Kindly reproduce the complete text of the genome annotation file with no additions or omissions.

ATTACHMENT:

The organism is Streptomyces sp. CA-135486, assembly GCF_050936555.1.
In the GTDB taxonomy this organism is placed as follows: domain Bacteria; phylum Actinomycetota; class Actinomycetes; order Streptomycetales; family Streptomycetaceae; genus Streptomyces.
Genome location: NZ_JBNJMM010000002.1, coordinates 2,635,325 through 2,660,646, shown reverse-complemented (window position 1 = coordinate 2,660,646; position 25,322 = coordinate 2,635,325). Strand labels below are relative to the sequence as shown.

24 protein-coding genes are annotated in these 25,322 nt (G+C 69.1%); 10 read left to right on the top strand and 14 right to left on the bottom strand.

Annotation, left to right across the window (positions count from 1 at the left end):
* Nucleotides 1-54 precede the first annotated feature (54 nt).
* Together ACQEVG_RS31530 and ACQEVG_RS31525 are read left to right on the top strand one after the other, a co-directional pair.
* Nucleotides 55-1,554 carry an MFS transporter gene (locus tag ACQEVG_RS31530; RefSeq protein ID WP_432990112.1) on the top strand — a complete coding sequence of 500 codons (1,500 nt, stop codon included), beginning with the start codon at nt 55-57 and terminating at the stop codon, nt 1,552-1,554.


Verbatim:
The organism is Streptomyces sp. CA-135486, assembly GCF_050936555.1.
In the GTDB taxonomy this organism is placed as follows: domain Bacteria; phylum Actinomycetota; class Actinomycetes; order Streptomycetales; family Streptomycetaceae; genus Streptomyces.
Genome location: NZ_JBNJMM010000002.1, coordinates 2,635,325 through 2,660,646, shown reverse-complemented (window position 1 = coordinate 2,660,646; position 25,322 = coordinate 2,635,325). Strand labels below are relative to the sequence as shown.

24 protein-coding genes are annotated in these 25,322 nt (G+C 69.1%); 10 read left to right on the top strand and 14 right to left on the bottom strand.

Annotation, left to right across the window (positions count from 1 at the left end):
* Nucleotides 1-54 precede the first annotated feature (54 nt).
* Together ACQEVG_RS31530 and ACQEVG_RS31525 are read left to right on the top strand one after the other, a co-directional pair.
* Nucleotides 55-1,554 carry an MFS transporter gene (locus tag ACQEVG_RS31530; RefSeq protein ID WP_432990112.1) on the top strand — a complete coding sequence of 500 codons (1,500 nt, stop codon included), beginning with the start codon at nt 55-57 and terminating at the stop codon, nt 1,552-1,554.